Saving Suriname′s sleepy sloths | Environment| All topics from climate change to conservation | DW | 17.10.2017
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Environment

Saving Suriname's sleepy sloths

In Suriname, sloths are falling victim to deforestation. The peace-loving animals with a reputation for being lazy are turning up injured and confused in the city. One animal sanctuary is trying to protect them.

Watch video 07:15

Suriname: Rescuing sloths

Project goal: Supporting Suriname's first and only wildlife protection center for the rescue, care and release of Xenarthra (sloths, anteaters, and armadillos)
Project implementation: The wildlife protection center is run by local organization Green Heritage Fund Suriname (GHFS) - the German animal protection group Welttierschutzgesellschaft supports the project financially and through consulting
Project size: GHFS has rescued more than 600 animals since opening in 2015. On average, the center treats, cares for (and if possible, releases) three animals per week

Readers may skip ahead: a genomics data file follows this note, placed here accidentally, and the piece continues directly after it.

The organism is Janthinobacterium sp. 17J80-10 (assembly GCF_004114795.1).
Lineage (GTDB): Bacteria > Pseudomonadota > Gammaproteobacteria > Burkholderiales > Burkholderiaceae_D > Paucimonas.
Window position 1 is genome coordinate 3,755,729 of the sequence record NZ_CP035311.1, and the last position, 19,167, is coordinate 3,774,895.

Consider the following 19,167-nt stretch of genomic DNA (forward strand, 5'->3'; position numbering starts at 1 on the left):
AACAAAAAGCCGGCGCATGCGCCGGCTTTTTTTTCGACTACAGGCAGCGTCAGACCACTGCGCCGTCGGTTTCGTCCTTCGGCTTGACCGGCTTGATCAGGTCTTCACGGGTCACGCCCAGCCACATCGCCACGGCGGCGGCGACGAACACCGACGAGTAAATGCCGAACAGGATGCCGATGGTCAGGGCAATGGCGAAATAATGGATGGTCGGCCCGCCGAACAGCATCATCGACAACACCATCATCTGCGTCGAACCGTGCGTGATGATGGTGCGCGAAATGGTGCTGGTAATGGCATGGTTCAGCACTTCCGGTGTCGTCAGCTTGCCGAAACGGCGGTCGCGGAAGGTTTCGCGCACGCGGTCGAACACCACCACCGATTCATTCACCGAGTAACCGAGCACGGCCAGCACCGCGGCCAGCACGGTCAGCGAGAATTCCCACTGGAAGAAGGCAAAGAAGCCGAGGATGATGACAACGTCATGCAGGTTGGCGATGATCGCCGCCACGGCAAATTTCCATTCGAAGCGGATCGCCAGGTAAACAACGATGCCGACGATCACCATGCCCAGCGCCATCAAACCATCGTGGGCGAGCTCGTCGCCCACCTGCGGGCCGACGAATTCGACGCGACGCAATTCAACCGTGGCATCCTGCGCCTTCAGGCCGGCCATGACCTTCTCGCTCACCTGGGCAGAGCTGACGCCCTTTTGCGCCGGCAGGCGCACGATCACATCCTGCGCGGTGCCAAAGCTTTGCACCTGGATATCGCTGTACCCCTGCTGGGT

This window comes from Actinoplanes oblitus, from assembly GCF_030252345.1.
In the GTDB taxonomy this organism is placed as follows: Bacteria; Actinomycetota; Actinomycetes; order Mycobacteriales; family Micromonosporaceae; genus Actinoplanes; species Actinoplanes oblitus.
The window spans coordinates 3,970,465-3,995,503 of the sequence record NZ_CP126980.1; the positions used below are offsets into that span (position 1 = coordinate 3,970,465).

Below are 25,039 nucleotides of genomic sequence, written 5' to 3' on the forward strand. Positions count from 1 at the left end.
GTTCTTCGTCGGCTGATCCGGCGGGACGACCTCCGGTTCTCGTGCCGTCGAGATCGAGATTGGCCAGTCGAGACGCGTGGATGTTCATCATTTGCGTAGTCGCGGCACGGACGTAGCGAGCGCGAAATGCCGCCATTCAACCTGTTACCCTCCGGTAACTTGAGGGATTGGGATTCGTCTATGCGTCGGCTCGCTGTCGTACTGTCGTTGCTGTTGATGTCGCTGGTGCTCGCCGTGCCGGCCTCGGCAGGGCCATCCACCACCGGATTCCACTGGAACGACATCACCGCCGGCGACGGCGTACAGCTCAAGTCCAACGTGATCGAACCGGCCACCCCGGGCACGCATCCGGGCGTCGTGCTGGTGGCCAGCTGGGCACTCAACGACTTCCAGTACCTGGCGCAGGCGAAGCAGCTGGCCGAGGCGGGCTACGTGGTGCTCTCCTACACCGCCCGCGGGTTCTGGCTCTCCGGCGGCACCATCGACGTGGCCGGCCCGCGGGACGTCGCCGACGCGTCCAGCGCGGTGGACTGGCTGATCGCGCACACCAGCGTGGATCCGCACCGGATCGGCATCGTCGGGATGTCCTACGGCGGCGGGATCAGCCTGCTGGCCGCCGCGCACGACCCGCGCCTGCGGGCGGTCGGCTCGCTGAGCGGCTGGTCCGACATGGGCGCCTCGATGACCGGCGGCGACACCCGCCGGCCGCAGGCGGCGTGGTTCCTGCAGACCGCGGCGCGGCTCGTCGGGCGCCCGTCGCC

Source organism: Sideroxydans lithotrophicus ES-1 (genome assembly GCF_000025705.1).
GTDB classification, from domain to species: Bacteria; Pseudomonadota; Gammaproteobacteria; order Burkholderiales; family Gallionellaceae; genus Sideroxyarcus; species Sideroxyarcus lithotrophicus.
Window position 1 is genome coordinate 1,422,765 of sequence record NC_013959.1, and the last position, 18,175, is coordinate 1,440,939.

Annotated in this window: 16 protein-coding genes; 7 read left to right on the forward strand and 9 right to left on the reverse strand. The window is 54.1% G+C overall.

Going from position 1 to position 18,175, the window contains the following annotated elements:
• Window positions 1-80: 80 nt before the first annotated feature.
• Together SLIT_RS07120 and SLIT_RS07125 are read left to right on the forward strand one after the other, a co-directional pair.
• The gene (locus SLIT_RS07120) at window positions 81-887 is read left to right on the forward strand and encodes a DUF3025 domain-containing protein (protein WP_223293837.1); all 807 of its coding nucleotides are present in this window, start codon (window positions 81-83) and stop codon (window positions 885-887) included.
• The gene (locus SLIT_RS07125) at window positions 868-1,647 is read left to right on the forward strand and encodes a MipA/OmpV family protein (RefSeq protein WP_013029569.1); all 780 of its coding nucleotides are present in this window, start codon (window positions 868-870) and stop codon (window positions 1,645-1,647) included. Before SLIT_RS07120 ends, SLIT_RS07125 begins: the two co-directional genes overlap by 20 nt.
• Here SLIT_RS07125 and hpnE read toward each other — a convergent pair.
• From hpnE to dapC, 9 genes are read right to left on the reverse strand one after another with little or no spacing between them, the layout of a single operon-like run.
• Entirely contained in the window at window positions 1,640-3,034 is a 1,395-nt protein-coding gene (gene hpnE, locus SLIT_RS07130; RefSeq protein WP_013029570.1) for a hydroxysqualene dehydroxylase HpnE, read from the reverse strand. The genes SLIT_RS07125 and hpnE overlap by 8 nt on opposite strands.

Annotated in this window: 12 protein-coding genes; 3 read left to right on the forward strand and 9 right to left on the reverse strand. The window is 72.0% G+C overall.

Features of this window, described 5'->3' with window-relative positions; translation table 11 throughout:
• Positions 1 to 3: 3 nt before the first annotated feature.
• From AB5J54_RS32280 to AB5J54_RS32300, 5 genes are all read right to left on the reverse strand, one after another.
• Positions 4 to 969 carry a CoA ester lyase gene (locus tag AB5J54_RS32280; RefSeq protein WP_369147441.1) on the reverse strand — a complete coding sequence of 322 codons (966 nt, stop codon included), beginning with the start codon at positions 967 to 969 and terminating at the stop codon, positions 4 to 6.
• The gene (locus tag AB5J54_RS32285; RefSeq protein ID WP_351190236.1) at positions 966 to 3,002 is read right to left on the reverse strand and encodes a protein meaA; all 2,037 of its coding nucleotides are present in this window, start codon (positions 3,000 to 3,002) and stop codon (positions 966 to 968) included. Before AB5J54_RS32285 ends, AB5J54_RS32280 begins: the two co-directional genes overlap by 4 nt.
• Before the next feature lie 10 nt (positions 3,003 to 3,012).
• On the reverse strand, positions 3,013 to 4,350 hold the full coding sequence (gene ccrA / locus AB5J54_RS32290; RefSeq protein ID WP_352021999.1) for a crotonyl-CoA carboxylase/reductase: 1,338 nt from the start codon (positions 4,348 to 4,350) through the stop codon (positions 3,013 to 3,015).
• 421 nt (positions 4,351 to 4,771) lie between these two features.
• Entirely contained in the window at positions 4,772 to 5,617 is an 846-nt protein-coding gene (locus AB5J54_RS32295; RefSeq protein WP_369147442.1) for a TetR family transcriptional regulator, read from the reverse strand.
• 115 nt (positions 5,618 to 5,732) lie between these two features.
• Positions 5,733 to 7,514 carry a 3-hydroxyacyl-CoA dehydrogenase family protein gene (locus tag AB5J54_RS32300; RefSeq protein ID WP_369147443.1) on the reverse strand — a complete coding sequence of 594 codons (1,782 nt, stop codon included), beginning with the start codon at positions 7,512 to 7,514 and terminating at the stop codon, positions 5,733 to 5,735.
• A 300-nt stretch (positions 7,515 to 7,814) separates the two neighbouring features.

Project financing: Welttierschutzgesellschaft has provided 43,000 euros ($50,664) since 2016

Sloths spend nearly their whole lives up in the treetops. That's where they sleep, eat and bring their young into the world. But they are quickly losing their homes, as humans settlements spread into the forest. Suriname is still largely covered by rainforest. But even there, sloth habitat is under threat. Volunteers at Green Heritage Fund Suriname are increasingly finding confused and injured animals who have strayed into the city. They're trying to help the peace-loving sloths.

A film by Bettina Thoma

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